Ken Burns's Holocaust History Has a Palestine ProblemRoundup
tags: Jewish history, Palestine, Zionism, Ken Burns, Holocaust history
Professor Medoff is the founding director of The David S. Wyman Institute for Holocaust Studies and the author of more than 20 books about Jewish history and the Holocaust. Professor Penkower is a professor emeritus of modern Jewish history at the Machon Lander Graduate School of Jewish Studies and the author of a five-volume study about the rise of Israel between 1933-1948.
For the past five months, in interviews and press releases about his upcoming documentary, filmmaker Ken Burns has been claiming that the Roosevelt administration accepted more refugees than any other sovereign nation during the Nazi era.
The phrase “sovereign nation” struck us as odd. Ordinarily, one would say, “than any other country.” Why emphasize the word “sovereign?”
Now Burns has let the cat out of the bag. Apparently responding to criticism of his handling of the immigration statistics, Burns admitted to an interviewer from The Daily Beast on September 4 that he has been using the term sovereign nation to distinguish from the fact that people escaped to other places, like Palestine.
Why is Burns trying to disqualify Palestine from the conversation? Why resort to a technicality about sovereignty in order to try to push Palestine out of the discussion?
Even though Palestine was not sovereign, the ruling authorities there – the British – certainly were a sovereign power and they had to make a decision about how many Jews to admit either to the United Kingdom or to the territories under its control. Likewise, president Franklin D. Roosevelt had to make a decision about how many Jews he would admit either to the mainland United States or to the non-sovereign territories it controlled, such as the US Virgin Islands.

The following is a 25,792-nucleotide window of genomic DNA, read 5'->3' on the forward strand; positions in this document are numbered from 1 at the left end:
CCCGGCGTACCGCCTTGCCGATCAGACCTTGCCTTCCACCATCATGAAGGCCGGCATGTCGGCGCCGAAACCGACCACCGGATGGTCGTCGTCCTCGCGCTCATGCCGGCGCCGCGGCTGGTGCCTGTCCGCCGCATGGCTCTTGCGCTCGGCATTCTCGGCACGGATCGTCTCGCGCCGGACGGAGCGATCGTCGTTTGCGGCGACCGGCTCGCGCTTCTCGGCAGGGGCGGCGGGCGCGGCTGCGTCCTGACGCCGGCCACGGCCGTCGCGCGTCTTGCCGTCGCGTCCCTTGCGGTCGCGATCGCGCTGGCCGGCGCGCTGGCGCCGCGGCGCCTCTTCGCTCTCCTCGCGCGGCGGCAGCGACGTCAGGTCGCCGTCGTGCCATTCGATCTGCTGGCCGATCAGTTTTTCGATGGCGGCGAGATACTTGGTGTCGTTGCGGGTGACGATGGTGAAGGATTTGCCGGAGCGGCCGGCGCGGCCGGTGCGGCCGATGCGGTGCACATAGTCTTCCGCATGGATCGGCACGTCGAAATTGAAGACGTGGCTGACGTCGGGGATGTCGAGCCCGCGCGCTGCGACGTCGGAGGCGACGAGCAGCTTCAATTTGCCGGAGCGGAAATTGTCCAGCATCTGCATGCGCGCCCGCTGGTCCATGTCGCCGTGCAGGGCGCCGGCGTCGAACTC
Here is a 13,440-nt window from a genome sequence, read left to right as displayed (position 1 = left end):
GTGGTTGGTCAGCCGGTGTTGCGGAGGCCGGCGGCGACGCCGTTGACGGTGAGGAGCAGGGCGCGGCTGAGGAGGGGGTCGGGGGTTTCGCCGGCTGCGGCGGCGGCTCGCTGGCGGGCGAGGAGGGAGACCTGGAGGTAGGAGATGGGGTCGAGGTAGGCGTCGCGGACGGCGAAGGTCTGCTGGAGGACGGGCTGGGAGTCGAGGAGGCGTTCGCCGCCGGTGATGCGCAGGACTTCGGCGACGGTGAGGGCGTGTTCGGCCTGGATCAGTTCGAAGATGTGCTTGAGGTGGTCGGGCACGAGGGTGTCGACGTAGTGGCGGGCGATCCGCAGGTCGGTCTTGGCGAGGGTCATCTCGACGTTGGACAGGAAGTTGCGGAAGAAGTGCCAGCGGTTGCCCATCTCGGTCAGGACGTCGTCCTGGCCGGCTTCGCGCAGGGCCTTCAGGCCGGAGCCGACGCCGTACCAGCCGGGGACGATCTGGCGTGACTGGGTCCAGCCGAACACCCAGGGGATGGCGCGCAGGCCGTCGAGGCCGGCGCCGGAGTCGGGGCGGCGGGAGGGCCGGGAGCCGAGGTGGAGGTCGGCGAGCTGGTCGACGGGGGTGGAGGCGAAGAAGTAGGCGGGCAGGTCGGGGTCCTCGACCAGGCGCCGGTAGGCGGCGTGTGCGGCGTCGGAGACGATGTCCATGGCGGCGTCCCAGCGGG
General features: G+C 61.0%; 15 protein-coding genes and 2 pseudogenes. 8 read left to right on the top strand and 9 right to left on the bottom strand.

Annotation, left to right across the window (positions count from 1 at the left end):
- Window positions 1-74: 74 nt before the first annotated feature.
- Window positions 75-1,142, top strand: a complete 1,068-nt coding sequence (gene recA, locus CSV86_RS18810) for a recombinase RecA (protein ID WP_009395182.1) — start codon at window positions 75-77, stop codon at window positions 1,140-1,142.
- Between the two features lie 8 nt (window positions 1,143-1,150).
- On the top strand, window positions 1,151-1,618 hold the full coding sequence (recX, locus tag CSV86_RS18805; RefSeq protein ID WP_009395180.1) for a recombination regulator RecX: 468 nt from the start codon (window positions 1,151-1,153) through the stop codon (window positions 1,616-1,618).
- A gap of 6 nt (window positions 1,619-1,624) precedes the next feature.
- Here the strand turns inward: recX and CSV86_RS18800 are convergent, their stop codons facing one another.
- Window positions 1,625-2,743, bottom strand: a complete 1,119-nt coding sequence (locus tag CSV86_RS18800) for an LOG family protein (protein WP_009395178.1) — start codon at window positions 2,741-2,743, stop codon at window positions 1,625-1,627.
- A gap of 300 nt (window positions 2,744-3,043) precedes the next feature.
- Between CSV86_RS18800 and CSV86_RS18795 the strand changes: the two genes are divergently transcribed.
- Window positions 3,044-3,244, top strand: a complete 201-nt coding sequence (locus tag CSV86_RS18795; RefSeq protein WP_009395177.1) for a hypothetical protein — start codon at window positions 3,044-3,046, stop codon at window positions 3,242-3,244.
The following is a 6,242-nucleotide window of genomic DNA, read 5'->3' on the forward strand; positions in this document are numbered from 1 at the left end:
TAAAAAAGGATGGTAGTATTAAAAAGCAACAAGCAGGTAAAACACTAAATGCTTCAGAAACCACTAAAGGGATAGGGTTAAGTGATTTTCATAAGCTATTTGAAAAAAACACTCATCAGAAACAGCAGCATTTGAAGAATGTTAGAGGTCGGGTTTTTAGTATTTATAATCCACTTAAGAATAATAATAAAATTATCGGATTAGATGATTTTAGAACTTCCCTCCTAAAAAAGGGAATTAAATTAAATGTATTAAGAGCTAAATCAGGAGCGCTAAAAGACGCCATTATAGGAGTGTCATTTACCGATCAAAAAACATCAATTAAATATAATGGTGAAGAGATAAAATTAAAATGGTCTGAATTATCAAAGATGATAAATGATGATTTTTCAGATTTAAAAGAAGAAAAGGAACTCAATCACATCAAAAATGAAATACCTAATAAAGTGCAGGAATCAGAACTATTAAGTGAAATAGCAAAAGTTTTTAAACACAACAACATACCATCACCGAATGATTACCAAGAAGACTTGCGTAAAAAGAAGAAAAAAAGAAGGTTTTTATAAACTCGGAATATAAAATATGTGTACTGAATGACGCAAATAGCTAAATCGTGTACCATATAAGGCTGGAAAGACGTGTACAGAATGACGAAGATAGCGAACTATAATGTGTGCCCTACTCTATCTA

Sadly, Roosevelt chose to keep Jews out of the Virgin Islands, despite the offer by the governor and legislative assembly of that territory to open their doors to Jews fleeing Hitler. Treasury secretary Henry Morgenthau, Jr. specifically raised the possibility of admitting the 930 refugees aboard the infamous ship, the St. Louis, to the Virgin Islands, in June 1939. But Roosevelt said No and the refugees were forced to return to Europe; many of them were murdered in the Holocaust.
If Roosevelt had allowed the St. Louis passengers or other Jewish refugees to stay in the Virgin Islands, surely today we would be crediting him for doing so. We wouldn’t say that rescuing them doesn’t count because the Virgin Islands are not sovereign. The same goes for Palestine.
When we compare the number of Jewish refugees admitted by Roosevelt to the US during the Nazi era and the number admitted by the British to Palestine, we begin to understand the rhetorical game Ken Burns has been playing.